ike most Americans,
East Brunswick Schools
Superintendent Victor Valeski watched the
death toll rise on television after the Parkland,
Florida, school shooting
this past Valentine’s Day.
He couldn’t help thinking
of his son, Chris, who by a
stroke of good fortune had
been spared in the deadli-
est school shooting in U.S. history, at Vir-
ginia Tech in 2007. Chris was to attend
class that day in the building where a
23-year-old student fatally gunned down
27 students and five faculty members.
Only a heads-up phone call from a friend
about an active shooter kept Chris out of
Valeski and the township police chief
had been talking about adding armed
officers at East Brunswick schools for
more than two years. Now, as the horror
of Marjory Stoneman Douglas High
School in Florida played out, he decided it was time to take that step. The
school board was scheduled to meet the
next day. Valeski added an item to the
agenda: school safety.
At the meeting, the board voted
unanimously to spend $434,000 for an
undisclosed number of armed police of-
ficers, who would be paid by the district
for doing extra shifts. They would join
71 unarmed officers already in place.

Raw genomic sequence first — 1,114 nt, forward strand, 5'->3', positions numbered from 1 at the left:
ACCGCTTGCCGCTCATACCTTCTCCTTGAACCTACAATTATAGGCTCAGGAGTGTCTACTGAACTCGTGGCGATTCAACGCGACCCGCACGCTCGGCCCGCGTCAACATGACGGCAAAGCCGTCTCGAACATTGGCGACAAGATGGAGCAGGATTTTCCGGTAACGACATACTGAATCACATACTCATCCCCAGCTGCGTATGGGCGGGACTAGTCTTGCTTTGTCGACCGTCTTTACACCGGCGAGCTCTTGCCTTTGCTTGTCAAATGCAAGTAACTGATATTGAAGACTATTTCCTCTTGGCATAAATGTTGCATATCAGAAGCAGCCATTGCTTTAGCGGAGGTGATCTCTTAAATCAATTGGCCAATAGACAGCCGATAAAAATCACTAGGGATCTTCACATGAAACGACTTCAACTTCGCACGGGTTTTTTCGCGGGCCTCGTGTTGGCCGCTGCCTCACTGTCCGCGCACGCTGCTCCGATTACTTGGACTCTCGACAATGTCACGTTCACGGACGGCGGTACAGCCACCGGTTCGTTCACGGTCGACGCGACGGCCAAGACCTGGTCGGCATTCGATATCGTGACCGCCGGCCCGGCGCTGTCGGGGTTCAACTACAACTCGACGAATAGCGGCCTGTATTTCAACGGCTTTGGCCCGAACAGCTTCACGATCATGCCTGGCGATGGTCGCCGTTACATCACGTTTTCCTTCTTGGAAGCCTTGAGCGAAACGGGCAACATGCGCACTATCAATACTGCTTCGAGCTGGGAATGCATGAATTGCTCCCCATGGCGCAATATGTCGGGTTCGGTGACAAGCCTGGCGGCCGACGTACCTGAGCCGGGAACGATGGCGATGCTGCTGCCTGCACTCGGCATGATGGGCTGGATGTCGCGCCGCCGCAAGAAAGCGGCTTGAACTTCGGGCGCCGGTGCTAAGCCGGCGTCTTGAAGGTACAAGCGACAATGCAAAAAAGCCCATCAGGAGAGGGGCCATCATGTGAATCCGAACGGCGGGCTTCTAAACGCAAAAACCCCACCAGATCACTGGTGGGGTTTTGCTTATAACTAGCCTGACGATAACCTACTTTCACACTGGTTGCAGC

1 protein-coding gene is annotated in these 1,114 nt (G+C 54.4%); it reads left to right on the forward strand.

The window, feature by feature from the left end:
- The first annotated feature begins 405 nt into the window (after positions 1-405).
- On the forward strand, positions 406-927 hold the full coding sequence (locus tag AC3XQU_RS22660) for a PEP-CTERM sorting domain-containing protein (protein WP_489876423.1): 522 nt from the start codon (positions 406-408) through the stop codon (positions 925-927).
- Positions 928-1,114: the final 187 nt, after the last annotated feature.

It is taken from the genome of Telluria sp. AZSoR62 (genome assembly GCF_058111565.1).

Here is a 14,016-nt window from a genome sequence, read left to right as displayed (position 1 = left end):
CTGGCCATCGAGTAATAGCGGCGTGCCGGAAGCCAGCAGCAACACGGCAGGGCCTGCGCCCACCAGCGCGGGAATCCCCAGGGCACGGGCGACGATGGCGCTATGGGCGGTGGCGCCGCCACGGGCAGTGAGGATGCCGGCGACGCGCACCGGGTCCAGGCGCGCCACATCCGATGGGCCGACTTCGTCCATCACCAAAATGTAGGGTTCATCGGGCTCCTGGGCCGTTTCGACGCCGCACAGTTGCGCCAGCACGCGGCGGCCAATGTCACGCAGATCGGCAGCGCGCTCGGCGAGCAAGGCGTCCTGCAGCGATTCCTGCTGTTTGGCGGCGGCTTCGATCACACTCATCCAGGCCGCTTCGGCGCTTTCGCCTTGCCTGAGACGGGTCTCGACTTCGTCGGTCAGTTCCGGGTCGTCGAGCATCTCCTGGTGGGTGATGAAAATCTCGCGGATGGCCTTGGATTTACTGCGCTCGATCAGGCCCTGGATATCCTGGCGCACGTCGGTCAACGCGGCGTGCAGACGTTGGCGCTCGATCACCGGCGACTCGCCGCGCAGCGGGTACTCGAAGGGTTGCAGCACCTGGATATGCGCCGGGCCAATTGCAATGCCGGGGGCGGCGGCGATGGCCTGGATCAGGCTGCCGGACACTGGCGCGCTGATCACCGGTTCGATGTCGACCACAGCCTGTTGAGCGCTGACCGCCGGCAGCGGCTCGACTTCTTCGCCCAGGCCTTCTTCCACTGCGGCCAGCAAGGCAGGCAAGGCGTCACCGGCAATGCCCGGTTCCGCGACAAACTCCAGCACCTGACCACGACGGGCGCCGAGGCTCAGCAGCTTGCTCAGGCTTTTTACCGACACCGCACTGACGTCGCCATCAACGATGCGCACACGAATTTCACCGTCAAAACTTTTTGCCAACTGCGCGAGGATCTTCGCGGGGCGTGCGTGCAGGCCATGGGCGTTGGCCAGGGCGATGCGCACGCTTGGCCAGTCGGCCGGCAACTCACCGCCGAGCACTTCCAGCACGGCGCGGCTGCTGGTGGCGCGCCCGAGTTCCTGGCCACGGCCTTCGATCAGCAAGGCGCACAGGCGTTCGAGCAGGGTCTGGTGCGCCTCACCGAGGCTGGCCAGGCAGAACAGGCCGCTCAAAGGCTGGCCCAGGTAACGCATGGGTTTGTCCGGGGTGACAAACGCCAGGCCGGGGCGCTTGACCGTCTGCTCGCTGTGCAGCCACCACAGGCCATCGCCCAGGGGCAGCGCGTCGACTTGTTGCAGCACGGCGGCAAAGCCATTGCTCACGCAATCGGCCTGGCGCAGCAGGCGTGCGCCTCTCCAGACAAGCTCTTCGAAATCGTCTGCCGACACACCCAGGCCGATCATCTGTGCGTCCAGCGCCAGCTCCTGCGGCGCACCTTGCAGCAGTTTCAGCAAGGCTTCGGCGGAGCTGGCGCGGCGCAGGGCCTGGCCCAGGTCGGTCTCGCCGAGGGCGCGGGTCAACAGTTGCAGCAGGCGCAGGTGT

Valeski and the board had already invested millions of dollars in other safety
measures, including cameras, photo
identification of students and staff,
background checking and new buzz-in
locks on all doors. But for Valeski, it
The following day, an armed township
police officer was posted at each of two
schools. Three days later, cops with guns
were patrolling all 11 township schools.
In the blink of an eye, East Brunswick
had decisively weighed in on a debate
that continues to play out in school districts across the state.
Superintendents, school boards,
teachers, parents and students in New
Jersey, like their counterparts across
the country, have been wrestling with
school security since the Columbine
High School massacre in Littleton,
Colorado, in 1999, when two upper-classmen murdered 12 students and
a teacher. Columbine sparked a fierce
debate over how best to protect the nation’s schoolchildren.
Columbine presented a national
conundrum with no easy answers. Gun
control arguments were revisited with
little result. Experts began scrutinizing
school cliques and subcultures, bullying,
mental health treatment, social media
and video games.
Myriad strategies were offered, but
the shootings continued. A predictable
pattern emerged: After each shoot-
ing, an eruption of discourse has been
promptly relegated to a drawer marked
unresolved. The tenor of the debate
reached a new level in 2012 after 20
young students and six adult staff mem-
bers were gunned down in the Sandy
Hook Elementary School in Newtown,
Connecticut. The youngest victim was
six years old.
TO ARM OR NOT TO ARM: THAT’S THE QUESTION ROILING MANY NEW JERSEY DISTRICTS.
BY IAN T. SHEARN
the school issue